Czech solar power boom to slow: expert

March 7, 2011
The sun rises over the city of Prague and its castle. The Czech Republic's solar power boom is set to slow this year after scoring Europe's third-fastest increase in installed output in 2010, an expert said, blaming new taxes and rules.

The Czech Republic's solar power boom is set to slow this year after scoring Europe's third-fastest increase in installed output in 2010, an expert said Monday, blaming new taxes and rules.

"The solar boom is undoubtedly over," Marek Hatlapatka, an analyst with the Cyrrus broker company, told AFP.

Hatlapatka expects solar power output in the ex-Communist country of 10.5 million to grow to slightly more than 2,000 this year from 1,820 megawatts in 2010, after record growth of 1,357 megawatts from the 2009 level.

The 2010 solar boom was fuelled by hefty state subsidies, generous fixed purchase prices set by a 2005 law and by the falling costs of , experts say.

Czech solar output growth in 2010 was the third-fastest in Europe, where use of the is booming. The Czech Republic trailed only Germany and Italy in 2010 growth, according to a February report by the European PhotoVoltaic Industry Association (EPIA).

But the Czech Republic's centre-right government slapped a 26-percent tax on solar power last November in a bid to prevent the soaring costs of the subsidies from eventually burdening consumers.

The solar tax revenues will be used to offset the gap between high fixed purchase prices distributors are forced to pay for under subsidy rules and much lower selling prices.

Lawmakers also let the market watchdog cut purchase prices at a faster pace than the five percent a year set in the 2005 law.

"The remarkable drop in purchase prices means the extraordinary return on the investment is over, and I expect investment to stop," Hatlapatka told AFP.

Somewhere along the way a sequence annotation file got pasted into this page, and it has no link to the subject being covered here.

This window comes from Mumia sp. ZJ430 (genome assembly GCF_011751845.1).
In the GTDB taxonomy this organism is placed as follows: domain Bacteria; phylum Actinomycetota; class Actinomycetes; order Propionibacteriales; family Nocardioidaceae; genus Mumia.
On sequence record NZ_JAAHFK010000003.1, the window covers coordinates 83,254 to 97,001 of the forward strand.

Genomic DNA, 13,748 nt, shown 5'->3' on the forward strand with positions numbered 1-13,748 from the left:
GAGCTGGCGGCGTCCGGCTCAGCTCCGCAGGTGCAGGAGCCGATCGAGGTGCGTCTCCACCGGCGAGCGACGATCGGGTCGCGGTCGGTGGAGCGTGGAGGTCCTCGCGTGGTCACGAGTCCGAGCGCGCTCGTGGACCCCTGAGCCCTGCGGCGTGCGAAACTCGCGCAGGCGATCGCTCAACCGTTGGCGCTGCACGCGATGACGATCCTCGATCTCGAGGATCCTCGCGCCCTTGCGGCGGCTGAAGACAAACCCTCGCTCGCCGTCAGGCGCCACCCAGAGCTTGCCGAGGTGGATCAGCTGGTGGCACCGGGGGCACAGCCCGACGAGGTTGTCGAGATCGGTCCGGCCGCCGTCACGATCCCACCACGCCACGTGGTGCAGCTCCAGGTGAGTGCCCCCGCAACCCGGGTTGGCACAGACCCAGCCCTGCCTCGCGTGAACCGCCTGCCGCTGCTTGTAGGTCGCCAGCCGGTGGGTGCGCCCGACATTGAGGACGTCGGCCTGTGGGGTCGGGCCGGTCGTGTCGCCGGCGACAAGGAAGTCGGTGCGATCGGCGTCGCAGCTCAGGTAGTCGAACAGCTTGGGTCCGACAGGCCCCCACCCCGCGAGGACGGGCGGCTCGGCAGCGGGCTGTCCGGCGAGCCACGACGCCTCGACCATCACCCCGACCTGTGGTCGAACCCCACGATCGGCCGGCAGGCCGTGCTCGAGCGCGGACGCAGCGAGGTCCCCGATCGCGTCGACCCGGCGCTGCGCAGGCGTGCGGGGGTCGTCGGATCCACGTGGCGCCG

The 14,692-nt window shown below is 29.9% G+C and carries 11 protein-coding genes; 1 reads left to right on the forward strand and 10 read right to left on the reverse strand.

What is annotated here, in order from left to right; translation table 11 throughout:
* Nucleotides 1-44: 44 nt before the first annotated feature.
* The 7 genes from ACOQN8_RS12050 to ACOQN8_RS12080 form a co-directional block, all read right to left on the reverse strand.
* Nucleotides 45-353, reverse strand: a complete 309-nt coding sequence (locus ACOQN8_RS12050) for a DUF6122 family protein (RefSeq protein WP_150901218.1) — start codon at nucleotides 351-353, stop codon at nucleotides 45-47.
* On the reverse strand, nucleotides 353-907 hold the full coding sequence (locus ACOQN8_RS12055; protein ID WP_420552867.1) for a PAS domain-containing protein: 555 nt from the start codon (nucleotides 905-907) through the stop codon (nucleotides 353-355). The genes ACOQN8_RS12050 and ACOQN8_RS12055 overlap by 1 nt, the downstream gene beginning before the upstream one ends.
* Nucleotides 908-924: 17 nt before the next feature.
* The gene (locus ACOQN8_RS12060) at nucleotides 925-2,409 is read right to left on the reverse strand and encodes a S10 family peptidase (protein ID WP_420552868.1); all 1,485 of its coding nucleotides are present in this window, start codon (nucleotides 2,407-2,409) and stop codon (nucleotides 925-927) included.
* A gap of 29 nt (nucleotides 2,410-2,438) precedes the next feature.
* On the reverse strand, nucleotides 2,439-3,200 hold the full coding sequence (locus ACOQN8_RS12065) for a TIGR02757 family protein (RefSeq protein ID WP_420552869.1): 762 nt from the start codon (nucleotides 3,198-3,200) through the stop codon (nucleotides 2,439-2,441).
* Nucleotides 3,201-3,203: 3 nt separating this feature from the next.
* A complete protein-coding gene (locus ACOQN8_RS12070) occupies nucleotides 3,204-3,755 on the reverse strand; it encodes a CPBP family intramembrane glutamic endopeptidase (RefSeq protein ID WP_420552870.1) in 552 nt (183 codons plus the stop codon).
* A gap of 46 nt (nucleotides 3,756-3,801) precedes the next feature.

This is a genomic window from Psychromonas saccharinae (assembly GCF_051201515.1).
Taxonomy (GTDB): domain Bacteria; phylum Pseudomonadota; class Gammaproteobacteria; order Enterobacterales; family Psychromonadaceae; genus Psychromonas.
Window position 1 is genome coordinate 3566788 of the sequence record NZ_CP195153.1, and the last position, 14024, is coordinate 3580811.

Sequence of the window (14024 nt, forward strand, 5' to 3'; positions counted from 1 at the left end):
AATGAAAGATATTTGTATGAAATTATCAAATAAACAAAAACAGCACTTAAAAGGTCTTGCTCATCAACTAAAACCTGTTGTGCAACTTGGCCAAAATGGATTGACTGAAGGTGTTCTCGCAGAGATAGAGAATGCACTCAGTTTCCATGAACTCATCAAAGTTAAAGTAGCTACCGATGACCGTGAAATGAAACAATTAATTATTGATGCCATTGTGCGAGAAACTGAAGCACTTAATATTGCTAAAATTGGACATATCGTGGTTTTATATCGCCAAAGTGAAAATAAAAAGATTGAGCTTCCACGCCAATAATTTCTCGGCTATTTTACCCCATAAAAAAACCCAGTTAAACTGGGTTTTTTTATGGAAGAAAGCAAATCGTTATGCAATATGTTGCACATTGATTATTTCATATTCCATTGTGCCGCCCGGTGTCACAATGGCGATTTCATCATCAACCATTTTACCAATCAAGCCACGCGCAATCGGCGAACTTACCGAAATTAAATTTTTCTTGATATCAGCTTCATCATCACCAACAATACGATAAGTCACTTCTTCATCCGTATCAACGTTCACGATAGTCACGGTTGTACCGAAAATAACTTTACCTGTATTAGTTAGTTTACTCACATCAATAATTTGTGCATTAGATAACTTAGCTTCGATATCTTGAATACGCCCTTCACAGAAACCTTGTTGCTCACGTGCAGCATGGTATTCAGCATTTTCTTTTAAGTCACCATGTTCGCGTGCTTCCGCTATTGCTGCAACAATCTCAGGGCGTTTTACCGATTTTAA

The EPIA also said in its report the "Czech Republic underwent a tremendous market surge that will most likely affect the photovoltaic development there in the worst possible way in the coming months and years."

The new tax angered the Czech Photovoltaic Association, which said the government's move had "violated conditions guaranteed by the state," adding it may affect about 1,450 companies and 5,000 jobs in the sector.

Concerns about potential arbitration lawsuits filed by producers led a group of senators to file a constitutional complaint against the new rules last week.

Explore further: China solar panel makers see boost from Copenhagen

Related Stories

China solar panel makers see boost from Copenhagen

December 3, 2009

In Trina Solar's brilliant white factory in eastern China, masked workers in lab coats turn silicon wafers into solar power cells capable of harnessing the sun's clean and limitless energy.

Taiwan plans massive growth in solar energy

December 4, 2009

Taiwan plans to boost its use of solar panels by a factor of 200 over the next decade and a half in an effort to increase clean energy, a ranking official said Friday.

Italy to host Europe's biggest solar plant: company

March 11, 2010

Europe's most powerful solar power plant is set to start operations in Italy later this year, the US company building the installation on an area as large as 120 football pitches said on Thursday.

Germany to cut solar subsidies to households

January 20, 2011

Germany plans to slash subsidies paid to households generating electricity with their own solar panels by up to 15 percent, and six months earlier than planned, the government said Thursday.

Recommended for you

Roboticists learn to teach robots from babies

December 1, 2015

Babies learn about the world by exploring how their bodies move in space, grabbing toys, pushing things off tables and by watching and imitating what adults are doing.

Xbox gaming technology may improve X-ray precision

December 1, 2015

With the aim of producing high-quality X-rays with minimal radiation exposure, particularly in children, researchers have developed a new approach to imaging patients. Surprisingly, the new technology isn't a high-tech, high-dollar ...

Making 3-D imaging 1,000 times better

December 1, 2015

MIT researchers have shown that by exploiting the polarization of light—the physical phenomenon behind polarized sunglasses and most 3-D movie systems—they can increase the resolution of conventional 3-D imaging devices ...


Please sign in to add a comment. Registration is free, and takes less than a minute. Read more

Click here to reset your password.
Sign in to get notified via email when new comments are made.